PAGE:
Will the 21 year search for Sarah Benford come to an end this week?
Police dig Kettering land following 'credible' new information
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By Natalie Bloomer
Alongside a Kettering footpath favoured by dog walkers and next to a small bridge over the River Ise, Northamptonshire Police have begun an excavation in search of the body of missing teenager Sarah Benford.
A 70-metre by 70-metre cordon was set up and police tents were erected near to the Valley Walk area of the town, not far from the Grange estate.
As toddlers and their parents played in the fallen autumn leaves of a nearby wooded area and walkers enjoyed the crisp November sunshine, police officers moved equipment onto the dig site and a metal fence was put in place around the parameter.
14 year-old Sarah went missing from Welford House children's home in Northampton on April 4 2000. The police later declared a murder inquiry but despite several arrests and various searches, there have been no charges and Sarah has never been found.
Now police are hoping that new ‘community intelligence’ will lead them to Sarah’s body and help them understand what happened to her.
“We look at any information we get in the context of what we already know. The information we’ve received is credible enough for us to have spent time, effort and resources on understanding this land,” Dept Supt Joe Banfield, who is leading the operation, told NN Journal.
“At the moment this investigation is concentrating on trying to locate Sarah’s remains. I’m hopeful that if we do, the way in which we recover them will enable us to identify lines of inquiry that will help us understand how she died, who killed her and who buried her here.”
Prior to the land being cordoned off experts from the Defence, Science and Technology Laboratory (a government organisation specialising in science in the defence and security field) assessed the area using ground penetrating radar to check for anomalies. This involves looking for layers of earth that are not the same as others around it.
Yesterday, within the larger cordon, smaller sections where anomalies were found were taped off. Over the next two weeks forensic digging will take place in these areas with both machinery and hand tools being used.
Because the land has not been developed on or significantly changed in the years since Sarah disappeared it is easier for the police to know they are in the spot identified by the information they’ve received. They have also used historical images and flyovers by various agencies to ensure it is the right area.
“We know this bench was here 20 years ago, we know these trees were there, but trying to assess exactly what it was like at that time is difficult...We are happy that if she was buried here 20 years ago it would have caused the type of anomaly that ground penetrating radar will identify,” Dept Supt Banfield said.
Passersby said they were shocked to discover police were searching for Sarah.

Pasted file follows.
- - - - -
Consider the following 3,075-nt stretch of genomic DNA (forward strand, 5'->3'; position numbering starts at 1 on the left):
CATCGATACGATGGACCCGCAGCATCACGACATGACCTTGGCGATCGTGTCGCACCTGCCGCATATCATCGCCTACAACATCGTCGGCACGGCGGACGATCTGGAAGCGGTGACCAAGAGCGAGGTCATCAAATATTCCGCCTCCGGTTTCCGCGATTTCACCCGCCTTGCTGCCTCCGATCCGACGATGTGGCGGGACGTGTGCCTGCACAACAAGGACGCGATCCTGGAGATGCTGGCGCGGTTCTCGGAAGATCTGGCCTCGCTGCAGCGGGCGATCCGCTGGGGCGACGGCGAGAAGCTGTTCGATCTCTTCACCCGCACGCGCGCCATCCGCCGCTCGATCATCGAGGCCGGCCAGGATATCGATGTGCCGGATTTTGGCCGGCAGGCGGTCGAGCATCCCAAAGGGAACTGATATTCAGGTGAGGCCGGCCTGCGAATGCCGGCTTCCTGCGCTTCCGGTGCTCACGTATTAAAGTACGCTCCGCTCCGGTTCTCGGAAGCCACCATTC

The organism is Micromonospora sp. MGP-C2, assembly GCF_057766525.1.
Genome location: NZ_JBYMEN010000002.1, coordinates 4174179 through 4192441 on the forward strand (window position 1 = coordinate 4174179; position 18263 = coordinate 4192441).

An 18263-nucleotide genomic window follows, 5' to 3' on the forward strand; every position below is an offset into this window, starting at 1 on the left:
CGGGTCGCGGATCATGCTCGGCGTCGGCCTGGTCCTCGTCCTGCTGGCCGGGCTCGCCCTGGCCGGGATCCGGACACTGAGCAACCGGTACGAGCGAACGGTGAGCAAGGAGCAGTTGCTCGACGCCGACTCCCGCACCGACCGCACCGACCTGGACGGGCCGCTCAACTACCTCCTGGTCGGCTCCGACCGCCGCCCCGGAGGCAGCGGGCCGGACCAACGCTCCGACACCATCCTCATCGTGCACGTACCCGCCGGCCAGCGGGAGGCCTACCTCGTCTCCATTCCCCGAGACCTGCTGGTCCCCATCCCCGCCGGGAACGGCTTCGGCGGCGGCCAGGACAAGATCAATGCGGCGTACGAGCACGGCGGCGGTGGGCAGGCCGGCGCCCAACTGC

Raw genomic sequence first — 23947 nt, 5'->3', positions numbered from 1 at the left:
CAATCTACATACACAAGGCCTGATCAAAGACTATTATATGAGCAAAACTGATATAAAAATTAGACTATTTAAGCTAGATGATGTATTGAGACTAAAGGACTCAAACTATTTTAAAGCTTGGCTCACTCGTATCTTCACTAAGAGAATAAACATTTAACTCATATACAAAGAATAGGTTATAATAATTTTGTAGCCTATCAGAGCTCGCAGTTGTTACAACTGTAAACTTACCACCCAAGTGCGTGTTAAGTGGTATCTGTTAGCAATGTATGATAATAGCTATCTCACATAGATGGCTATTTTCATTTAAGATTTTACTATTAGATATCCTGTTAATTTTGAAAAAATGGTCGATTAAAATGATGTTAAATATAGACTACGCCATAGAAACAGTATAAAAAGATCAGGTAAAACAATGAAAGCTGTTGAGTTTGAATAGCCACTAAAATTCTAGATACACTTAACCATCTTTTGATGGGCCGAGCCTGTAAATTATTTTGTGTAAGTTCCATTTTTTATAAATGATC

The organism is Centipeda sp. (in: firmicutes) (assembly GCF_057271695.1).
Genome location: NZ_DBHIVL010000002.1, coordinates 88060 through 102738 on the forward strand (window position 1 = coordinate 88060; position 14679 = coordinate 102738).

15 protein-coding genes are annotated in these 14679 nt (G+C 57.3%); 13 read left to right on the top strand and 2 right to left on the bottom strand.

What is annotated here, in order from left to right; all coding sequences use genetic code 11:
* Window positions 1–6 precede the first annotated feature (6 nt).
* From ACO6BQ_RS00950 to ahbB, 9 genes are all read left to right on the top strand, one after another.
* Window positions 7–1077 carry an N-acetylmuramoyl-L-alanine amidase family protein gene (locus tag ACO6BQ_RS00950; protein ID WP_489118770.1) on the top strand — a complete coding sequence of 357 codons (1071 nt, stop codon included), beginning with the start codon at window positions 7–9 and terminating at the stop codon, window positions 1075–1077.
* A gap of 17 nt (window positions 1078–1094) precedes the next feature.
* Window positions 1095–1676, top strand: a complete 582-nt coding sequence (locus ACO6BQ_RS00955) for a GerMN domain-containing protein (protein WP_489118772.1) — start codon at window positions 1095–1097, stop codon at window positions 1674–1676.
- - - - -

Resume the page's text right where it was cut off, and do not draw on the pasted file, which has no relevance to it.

“There’s a few of us dog walkers who sit on that bench right there and chat every morning,” one woman told NN Journal. “It’s shocking to think that the poor girl could be buried right there. I wasn’t living in Kettering at the time but I remember hearing about her.”
Another man remembered the case well and said he hoped the search would lead to some closure for Sarah’s family.
Dept Supt Banfield said he was keeping an open mind about the timeframe after Sarah went missing. Her mother saw her two days after she disappeared from the care home and there were various later reported sightings but he said the last credible one was on April 6 in School Lane Kettering.
The police were previously criticised for not taking Sarah’s disappearance seriously enough in the initial days of the case and Northamptonshire County Council was slammed for how she was treated while she was in their care.
A review from the Northamptonshire Child Protection Committee said no in-depth assessment of Sarah’s needs was carried out.
“Sarah was a troubled and vulnerable child who became an adolescent with many emotional and behavioural problems. These problems had been building up for many years and by the age of 13 she was frequently running away, using drugs, drinking, involved in sexual activity and possibly prostitution.
"Unfortunately the label of troubled adolescent served to mask and minimise the risks (to her)".
The authority later apologised saying they would do everything possible to ‘learn lessons for the future.’
Yesterday Dept Supt Banfield said the force owed it to Sarah’s family to fully investigate every line of inquiry that comes forward but said there were no current active suspects.
“Regardless of the time it takes, the cost, or the experts required, we owe it to Sarah’s family, the community and her friends to follow up any new information.”
Sarah’s family were informed before the dig began and police say they will be kept up to date throughout.
Anyone with new information should contact the police on 101 or in confidence, via the Crimestoppers hotline on 0800 555111.